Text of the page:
In any event, the conversation went pretty simply: Flickr is really regarded as a completely autonomous tech group with no orders or objectives to do anything other than be a fun place for people to come and socialize about their photos. They have no financial responsibilities back to the mother ship, and Stewart is free to do whatever he wants with no long-term objectives. When I asked whether there was any plans to ever get into licensing or other forms of monetizing its content, he said that Stewart has thought about it, but they are enjoying what they're doing too much and such a move has dubious financial returns in a market already dominated by other very successful companies.

Flickr Geotagged Images Statistic

April 8, 2008 - So now we have around 45 Million geotagged photos... on Flickr

Dan Catt works for Flickr. He also works on Maps.

I have been trying to keep track of aggregated geotagged images on Flickr and other image sharing sites. Flickr "used" to provide the total count when you opened up maps but apparently that feature has been eliminated. I was looking at some of the like technology over on the Microsoft zone and I have to wonder if they are successful to buy-up Yahoo what will happend to Flickr? New maps and dump the old API for their's? Indeed, times they are a-changen?

Based on some of the legacy stats in this list, I would guess that Flickr add around a million geotagged images a month. Wish I could figure out the same for growth. I would suspect that the emergence of smartphones with geotagging on-board are starting to really kick up the interest and growth rate?

Saturday, April 12, 2008

Blue2CAN Updated - faster, lower power use, better geotagging



Blue2CAN UPDATE:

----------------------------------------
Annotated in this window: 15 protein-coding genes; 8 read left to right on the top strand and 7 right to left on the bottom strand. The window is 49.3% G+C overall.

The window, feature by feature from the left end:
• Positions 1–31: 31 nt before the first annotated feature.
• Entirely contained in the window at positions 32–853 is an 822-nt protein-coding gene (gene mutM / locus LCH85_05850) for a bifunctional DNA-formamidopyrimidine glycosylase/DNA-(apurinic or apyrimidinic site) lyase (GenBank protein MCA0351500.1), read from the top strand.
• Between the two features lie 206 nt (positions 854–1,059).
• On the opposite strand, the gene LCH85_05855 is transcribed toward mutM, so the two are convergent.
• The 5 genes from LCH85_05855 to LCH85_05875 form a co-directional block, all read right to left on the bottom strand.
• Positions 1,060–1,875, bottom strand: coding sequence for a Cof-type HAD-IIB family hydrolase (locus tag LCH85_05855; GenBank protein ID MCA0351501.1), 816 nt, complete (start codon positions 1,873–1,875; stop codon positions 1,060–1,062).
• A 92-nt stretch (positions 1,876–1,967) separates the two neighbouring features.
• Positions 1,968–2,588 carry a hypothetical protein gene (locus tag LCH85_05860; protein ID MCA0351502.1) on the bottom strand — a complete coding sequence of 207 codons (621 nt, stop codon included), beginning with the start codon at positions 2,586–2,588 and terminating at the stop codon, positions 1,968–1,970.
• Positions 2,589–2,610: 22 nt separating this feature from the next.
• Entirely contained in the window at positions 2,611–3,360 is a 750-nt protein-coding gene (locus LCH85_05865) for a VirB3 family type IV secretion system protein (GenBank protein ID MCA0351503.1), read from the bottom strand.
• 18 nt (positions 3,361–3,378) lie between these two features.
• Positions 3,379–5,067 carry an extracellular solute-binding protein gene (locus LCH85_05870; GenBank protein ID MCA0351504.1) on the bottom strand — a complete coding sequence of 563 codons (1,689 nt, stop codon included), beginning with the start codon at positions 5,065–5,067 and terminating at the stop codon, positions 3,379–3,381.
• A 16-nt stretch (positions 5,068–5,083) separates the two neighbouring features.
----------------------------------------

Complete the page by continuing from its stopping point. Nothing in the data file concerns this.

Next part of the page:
You asked, and we delivered!

The firmware in the Blue2CAN has been re-architected, Rev C, to enhance the functionality and improve compatibility with various types of Bluetooth GPS units. WAIT! What if you have the earlier version of the Blue2CAN? Contact beth@redhensystems.com for more information.

Sunday, April 06, 2008

GeoTag Icon

What's this all about in a nutshell?

http://www.geotagicons.com/

The Geotag Icon is intended as a web "standard" icon for identifying geotagged content to humans.

The advent of inexpensive GPS devices and free tools like Google Maps or Flickr Map mean that more and more people are associating their content (typically blog posts or photos) with a specific geographic location. Such "geotagging" stores coordinates within metadata or microformat tags—where machines can find them but people can't.

That's where the Geotag Icon comes in. It provides a visual reference to a map link, or if no link is yet made helps viewers recognize the geographic relevance of the content.

It's free, easy to use and helps us all visualize the developing semantic web.

Saturday, April 05, 2008

geoMobile Services $13 billion by 2013

Mobile Location Based Services Revenue to Reach $13.3 Billion Worldwide by 2013

LONDON - April 3, 2008

Contact: Nicole Fabris
Contact PR
http://www.abiresearch.com/